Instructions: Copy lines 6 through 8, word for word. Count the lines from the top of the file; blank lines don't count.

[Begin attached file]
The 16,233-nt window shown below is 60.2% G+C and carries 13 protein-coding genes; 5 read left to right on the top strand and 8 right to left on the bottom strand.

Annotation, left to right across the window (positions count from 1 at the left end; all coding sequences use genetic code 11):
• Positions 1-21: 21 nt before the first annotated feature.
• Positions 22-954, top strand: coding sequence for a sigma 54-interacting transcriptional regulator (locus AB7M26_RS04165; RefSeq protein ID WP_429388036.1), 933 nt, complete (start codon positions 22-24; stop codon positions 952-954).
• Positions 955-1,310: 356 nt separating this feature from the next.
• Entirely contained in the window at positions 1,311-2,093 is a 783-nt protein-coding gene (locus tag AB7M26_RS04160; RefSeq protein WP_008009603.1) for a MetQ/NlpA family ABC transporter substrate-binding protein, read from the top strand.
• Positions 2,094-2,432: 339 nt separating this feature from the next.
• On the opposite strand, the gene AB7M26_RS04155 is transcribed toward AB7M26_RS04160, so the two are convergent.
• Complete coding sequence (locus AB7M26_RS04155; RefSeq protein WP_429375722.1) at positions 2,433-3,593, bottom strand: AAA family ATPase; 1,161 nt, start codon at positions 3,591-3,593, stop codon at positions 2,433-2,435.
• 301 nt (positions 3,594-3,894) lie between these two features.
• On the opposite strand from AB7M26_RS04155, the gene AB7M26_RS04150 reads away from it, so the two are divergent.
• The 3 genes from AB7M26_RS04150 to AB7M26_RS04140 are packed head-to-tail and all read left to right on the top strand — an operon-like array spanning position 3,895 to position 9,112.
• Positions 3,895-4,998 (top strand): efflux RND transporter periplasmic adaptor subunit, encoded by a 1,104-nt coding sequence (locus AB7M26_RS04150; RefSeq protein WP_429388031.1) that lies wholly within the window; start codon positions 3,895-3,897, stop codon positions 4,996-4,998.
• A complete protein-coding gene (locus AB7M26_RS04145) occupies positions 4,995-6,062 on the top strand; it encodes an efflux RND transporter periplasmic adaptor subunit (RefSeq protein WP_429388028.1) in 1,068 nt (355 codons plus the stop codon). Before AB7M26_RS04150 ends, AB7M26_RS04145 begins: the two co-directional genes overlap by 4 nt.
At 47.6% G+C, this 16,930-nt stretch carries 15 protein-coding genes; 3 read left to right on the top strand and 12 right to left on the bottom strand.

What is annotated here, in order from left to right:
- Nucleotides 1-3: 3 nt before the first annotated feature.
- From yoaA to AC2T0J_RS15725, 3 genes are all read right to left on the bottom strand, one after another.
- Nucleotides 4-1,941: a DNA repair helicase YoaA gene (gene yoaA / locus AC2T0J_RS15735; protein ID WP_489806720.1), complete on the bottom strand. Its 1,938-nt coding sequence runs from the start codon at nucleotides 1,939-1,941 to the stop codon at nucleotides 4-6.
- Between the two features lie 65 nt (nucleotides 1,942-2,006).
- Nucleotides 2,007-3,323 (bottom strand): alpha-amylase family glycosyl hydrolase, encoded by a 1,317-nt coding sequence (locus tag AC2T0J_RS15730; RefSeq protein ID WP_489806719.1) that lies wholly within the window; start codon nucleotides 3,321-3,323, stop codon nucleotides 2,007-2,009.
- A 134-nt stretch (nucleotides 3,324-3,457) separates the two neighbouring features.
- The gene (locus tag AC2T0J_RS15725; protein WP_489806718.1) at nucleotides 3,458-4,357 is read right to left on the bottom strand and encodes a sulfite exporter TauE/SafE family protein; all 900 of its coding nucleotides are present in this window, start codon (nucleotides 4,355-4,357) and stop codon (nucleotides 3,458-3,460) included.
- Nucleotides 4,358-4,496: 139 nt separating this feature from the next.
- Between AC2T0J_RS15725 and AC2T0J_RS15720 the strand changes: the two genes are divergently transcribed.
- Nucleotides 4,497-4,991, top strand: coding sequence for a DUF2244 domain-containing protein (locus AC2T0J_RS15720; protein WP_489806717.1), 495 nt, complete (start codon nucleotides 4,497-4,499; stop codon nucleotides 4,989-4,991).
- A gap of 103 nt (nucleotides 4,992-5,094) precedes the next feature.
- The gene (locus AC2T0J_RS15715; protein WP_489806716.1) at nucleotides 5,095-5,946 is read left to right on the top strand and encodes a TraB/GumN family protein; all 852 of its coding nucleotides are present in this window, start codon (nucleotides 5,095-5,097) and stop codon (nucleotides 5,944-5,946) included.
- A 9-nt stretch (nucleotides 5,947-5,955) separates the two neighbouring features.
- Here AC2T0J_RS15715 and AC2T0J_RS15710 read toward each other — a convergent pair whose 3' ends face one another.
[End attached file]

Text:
• Entirely contained in the window at positions 1,311-2,093 is a 783-nt protein-coding gene (locus tag AB7M26_RS04160; RefSeq protein WP_008009603.1) for a MetQ/NlpA family ABC transporter substrate-binding protein, read from the top strand.
• Positions 2,094-2,432: 339 nt separating this feature from the next.
• On the opposite strand, the gene AB7M26_RS04155 is transcribed toward AB7M26_RS04160, so the two are convergent.